Nightcrawler
Reason after reason can be found to warrant a Nightcrawler film. Will we get one? Highly unlikely. (Illustration by Eunhye Cho, Laguna College of Art and Design)
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Nightcrawler

So much potential … if only the industry wouldn’t waste it.

The world of the X-Men is vast and filled with many different mutants who all have interesting stories, but one stands out among the rest. You might know him by the name Nightcrawler or Kurt Wagner, but audiences know him best by his blue complexion and swishing tail. This German teleporter holds one of the most intriguing and heartbreaking mutant stories of any character on the big screen.

He has been in the two most recent “X-Men” films, “X-Men: Apocalypse” and “Dark Phoenix,” where he was portrayed by Kodi Smit-McPhee, and was featured 16 years ago in “X2: X-Men United,” played by Alan Cumming. In those three films, he was a side character, getting the stars of the film where they needed to go in a quick puff of smoke, even though he’s one of the biggest heroes among them.

He saved Charles Xavier from Apocalypse in “X-Men: Apocalypse,” as well as his whole team from a plane crash. His character, along with Evan Peter’s Quicksilver, were the fan favorites of the film for their cheery demeanors and sweet personalities. His abilities are used frequently throughout “Dark Phoenix,” but that is the most audiences see from Nightcrawler.

Sadly, his past is rarely discussed, and his abilities never fully examined. There is a lot that’s been left off screen, but just enough to set up and hint at his story during his supporting roles that would lend itself greatly to a Nightcrawler movie.

In the comics, Nightcrawler was raised by a circus in Germany after being taken in by his adoptive mother. There he learned to use his heightened reflexes and flexibility to be an acrobat; this is where Kurt Wagner first got the name Nightcrawler.

In the small German circus, he was happy, accepted and beloved by audiences who thought his appearance was just a costume. His happy life didn’t last long, however, when the circus was bought by a rich American. He forced Kurt to be part of the “freak show,” drugging and imprisoning him in a cage.

After Nightcrawler was finally freed, he returned to Germany only to find out that his adoptive brother had gone mad and murdered several people. As it goes in the comics, his adoptive brother feared this would happen and had begged Kurt to stop him. The two fought and Kurt unintentionally killed him. The villagers soon found them and accused Kurt of all the killings. They tried to burn him at the stake, calling him a demon despite his strong Catholic faith and kind heart.

It is then in the comic where Professor Xavier saves him and recruits him for the X-Men, offering him a home at his school for gifted youngsters. He goes on to be a part of the superhero team, armed with a sword both in his hand and in his tail. Eventually in the comics, he learns the truth about his birth parents and has many altercations with both them and his half-siblings.

Some of his past has been hinted at in the film adaptations. In “X2: X-Men United,” Kurt proudly proclaims he was part of the circus, and it is during the cage match scene in “X-Men: Apocalypse” that it is revealed that he was either sold by or stolen from the Munich circus and given to the mutant fighting ring — the fact that he was kept in an electrified box suggested it was against his will.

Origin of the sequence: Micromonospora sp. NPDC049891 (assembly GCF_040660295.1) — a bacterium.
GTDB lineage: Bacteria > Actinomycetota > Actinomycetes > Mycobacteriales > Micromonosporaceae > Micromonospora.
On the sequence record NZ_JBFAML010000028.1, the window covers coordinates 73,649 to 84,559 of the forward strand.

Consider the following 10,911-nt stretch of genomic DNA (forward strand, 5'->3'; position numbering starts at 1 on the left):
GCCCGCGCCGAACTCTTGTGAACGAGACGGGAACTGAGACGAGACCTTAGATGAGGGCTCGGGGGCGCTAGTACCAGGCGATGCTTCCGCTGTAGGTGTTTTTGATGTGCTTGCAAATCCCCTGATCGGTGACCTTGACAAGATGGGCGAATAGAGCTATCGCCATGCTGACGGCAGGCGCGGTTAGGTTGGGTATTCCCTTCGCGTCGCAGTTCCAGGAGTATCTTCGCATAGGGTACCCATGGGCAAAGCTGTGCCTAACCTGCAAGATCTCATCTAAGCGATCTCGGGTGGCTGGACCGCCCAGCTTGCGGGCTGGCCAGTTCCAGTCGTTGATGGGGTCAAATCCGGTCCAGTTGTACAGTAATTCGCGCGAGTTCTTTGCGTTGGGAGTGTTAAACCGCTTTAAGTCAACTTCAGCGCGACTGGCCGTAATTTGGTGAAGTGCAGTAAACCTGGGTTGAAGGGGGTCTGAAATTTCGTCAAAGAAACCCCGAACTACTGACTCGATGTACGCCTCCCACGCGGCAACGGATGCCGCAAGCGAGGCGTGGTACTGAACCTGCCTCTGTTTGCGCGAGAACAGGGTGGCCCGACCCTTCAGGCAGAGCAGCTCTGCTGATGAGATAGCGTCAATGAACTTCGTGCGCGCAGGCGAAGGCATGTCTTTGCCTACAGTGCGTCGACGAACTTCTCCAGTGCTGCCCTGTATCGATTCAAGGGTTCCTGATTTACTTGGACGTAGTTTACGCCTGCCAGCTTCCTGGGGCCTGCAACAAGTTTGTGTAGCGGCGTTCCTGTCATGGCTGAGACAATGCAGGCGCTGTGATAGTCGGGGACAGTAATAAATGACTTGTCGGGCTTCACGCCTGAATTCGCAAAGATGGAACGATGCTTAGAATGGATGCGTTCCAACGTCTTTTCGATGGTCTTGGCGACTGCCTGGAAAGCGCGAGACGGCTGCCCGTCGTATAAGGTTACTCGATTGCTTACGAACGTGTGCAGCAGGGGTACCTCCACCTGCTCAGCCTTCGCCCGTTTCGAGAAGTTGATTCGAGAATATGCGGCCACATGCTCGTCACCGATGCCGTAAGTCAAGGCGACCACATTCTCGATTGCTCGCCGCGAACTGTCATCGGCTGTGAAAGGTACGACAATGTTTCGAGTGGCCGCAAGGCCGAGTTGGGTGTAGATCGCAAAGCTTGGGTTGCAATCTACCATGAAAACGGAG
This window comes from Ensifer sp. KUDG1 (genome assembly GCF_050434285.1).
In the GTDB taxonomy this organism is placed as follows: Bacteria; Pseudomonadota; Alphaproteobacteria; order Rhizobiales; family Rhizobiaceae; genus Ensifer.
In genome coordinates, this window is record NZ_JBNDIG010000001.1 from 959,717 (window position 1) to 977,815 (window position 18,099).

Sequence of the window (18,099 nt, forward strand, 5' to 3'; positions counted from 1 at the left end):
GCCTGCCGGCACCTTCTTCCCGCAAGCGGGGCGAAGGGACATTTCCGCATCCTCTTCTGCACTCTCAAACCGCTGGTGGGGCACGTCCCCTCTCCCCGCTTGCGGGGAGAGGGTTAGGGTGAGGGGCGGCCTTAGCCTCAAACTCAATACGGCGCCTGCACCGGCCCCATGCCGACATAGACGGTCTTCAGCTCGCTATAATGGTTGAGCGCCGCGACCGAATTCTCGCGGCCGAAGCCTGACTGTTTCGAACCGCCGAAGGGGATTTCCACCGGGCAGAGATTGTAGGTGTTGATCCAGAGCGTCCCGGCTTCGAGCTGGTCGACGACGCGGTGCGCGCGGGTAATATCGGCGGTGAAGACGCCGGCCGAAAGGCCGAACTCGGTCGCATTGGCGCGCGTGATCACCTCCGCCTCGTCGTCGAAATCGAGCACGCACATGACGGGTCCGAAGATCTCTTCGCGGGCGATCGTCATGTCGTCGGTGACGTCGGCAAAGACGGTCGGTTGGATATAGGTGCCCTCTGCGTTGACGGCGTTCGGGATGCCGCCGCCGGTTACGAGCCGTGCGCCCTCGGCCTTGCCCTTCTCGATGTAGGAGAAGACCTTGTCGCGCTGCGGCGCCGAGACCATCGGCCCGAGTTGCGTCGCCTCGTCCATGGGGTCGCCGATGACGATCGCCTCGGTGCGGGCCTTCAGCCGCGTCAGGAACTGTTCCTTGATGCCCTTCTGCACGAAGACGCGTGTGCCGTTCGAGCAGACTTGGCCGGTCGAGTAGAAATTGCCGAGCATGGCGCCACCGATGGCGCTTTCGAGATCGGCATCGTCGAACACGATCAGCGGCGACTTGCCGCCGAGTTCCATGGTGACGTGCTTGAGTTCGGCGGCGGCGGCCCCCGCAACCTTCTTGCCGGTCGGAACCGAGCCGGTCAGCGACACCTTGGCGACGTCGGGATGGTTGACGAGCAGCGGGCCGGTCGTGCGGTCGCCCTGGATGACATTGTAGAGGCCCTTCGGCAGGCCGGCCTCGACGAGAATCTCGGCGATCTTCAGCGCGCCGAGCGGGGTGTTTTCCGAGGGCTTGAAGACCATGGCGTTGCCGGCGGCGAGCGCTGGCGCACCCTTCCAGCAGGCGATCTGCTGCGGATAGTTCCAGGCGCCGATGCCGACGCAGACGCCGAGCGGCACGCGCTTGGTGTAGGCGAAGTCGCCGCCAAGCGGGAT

During a scene in “Dark Phoenix,” Nightcrawler tries to get to Professor X, but something prevents him from doing so. When he finally reappears, Xavier asks if he’s all right and a stunned Nightcrawler only shakes his head. It is possible that in this moment he was stuck in another dimension. When Nightcrawler teleports, he travels rapidly through a plane filled with demons, which is why he reappears in a cloud of smoke that smells of brimstone.

The idea of Nightcrawler being trapped in a realm with demons would lend itself to a good film. The biggest set up for a Nightcrawler film, however, would be the revelations of his birth parents. During “X-Men: First Class,” it seemed like they were setting the stage for Nightcrawler by having both of his parents on screen. The similarities between Nightcrawler and his birth father are striking when put side by side.

The red teleporter, Azazel, from “X-Men: First Class” shares almost the exact same characteristics as Nightcrawler. He and his late father share the same pointed ears, fangs, yellow eyes, prehensile tail and, of course, ability to teleport within a cloud of smoke. In the comics, Azazel is a very old biblical mutant who was banished to the realm of demons Nightcrawler teleports through, and over his long life, he has fathered many children hoping to use them to open a portal to that world — just another part of Nightcrawler’s story a movie could explore.

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Looks like he found his inner Azazel 😈

A post shared by Kodi Smit-McPhee (@kodismitmcphee) on

In the movies, Nightcrawler also has swirling marks on his face, which are the only part of his features not related to his mutation. The markings were established in “X2” as self-inflicted scars meant as penance for his “sins,” namely his appearance.